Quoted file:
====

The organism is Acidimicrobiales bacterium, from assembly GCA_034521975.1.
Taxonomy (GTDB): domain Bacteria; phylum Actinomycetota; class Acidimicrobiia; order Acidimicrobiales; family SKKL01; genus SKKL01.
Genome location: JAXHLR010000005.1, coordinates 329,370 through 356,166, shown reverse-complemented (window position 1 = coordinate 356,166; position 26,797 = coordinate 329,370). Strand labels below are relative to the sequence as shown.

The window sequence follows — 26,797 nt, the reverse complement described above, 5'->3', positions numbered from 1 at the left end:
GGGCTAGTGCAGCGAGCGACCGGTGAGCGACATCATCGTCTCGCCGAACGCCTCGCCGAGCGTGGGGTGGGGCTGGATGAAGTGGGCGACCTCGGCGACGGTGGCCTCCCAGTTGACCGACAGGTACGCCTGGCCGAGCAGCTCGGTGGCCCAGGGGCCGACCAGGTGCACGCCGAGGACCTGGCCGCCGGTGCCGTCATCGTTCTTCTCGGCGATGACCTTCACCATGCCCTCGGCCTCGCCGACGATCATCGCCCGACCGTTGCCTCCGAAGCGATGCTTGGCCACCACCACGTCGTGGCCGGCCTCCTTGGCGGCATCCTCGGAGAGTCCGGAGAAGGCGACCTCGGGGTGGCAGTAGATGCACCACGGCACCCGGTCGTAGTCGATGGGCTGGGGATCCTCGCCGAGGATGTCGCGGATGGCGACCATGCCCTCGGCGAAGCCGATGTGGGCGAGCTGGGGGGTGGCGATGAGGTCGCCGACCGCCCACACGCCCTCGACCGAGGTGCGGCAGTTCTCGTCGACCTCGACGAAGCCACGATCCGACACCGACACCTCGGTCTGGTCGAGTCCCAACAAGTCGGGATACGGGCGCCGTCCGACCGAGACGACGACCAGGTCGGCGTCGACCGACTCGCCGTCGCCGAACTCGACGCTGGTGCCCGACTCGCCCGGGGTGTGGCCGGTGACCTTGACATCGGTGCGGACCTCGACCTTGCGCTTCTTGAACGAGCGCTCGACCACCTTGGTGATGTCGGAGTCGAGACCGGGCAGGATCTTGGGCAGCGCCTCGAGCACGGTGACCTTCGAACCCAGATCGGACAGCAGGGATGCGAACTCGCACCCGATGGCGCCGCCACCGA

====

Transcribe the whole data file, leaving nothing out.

The organism is Acidimicrobiales bacterium, from assembly GCA_034521975.1.
Taxonomy (GTDB): domain Bacteria; phylum Actinomycetota; class Acidimicrobiia; order Acidimicrobiales; family SKKL01; genus SKKL01.
Genome location: JAXHLR010000005.1, coordinates 329,370 through 356,166, shown reverse-complemented (window position 1 = coordinate 356,166; position 26,797 = coordinate 329,370). Strand labels below are relative to the sequence as shown.

The window sequence follows — 26,797 nt, the reverse complement described above, 5'->3', positions numbered from 1 at the left end:
GGGCTAGTGCAGCGAGCGACCGGTGAGCGACATCATCGTCTCGCCGAACGCCTCGCCGAGCGTGGGGTGGGGCTGGATGAAGTGGGCGACCTCGGCGACGGTGGCCTCCCAGTTGACCGACAGGTACGCCTGGCCGAGCAGCTCGGTGGCCCAGGGGCCGACCAGGTGCACGCCGAGGACCTGGCCGCCGGTGCCGTCATCGTTCTTCTCGGCGATGACCTTCACCATGCCCTCGGCCTCGCCGACGATCATCGCCCGACCGTTGCCTCCGAAGCGATGCTTGGCCACCACCACGTCGTGGCCGGCCTCCTTGGCGGCATCCTCGGAGAGTCCGGAGAAGGCGACCTCGGGGTGGCAGTAGATGCACCACGGCACCCGGTCGTAGTCGATGGGCTGGGGATCCTCGCCGAGGATGTCGCGGATGGCGACCATGCCCTCGGCGAAGCCGATGTGGGCGAGCTGGGGGGTGGCGATGAGGTCGCCGACCGCCCACACGCCCTCGACCGAGGTGCGGCAGTTCTCGTCGACCTCGACGAAGCCACGATCCGACACCGACACCTCGGTCTGGTCGAGTCCCAACAAGTCGGGATACGGGCGCCGTCCGACCGAGACGACGACCAGGTCGGCGTCGACCGACTCGCCGTCGCCGAACTCGACGCTGGTGCCCGACTCGCCCGGGGTGTGGCCGGTGACCTTGACATCGGTGCGGACCTCGACCTTGCGCTTCTTGAACGAGCGCTCGACCACCTTGGTGATGTCGGAGTCGAGACCGGGCAGGATCTTGGGCAGCGCCTCGAGCACGGTGACCTTCGAACCCAGATCGGACAGCAGGGATGCGAACTCGCACCCGATGGCGCCGCCACCGA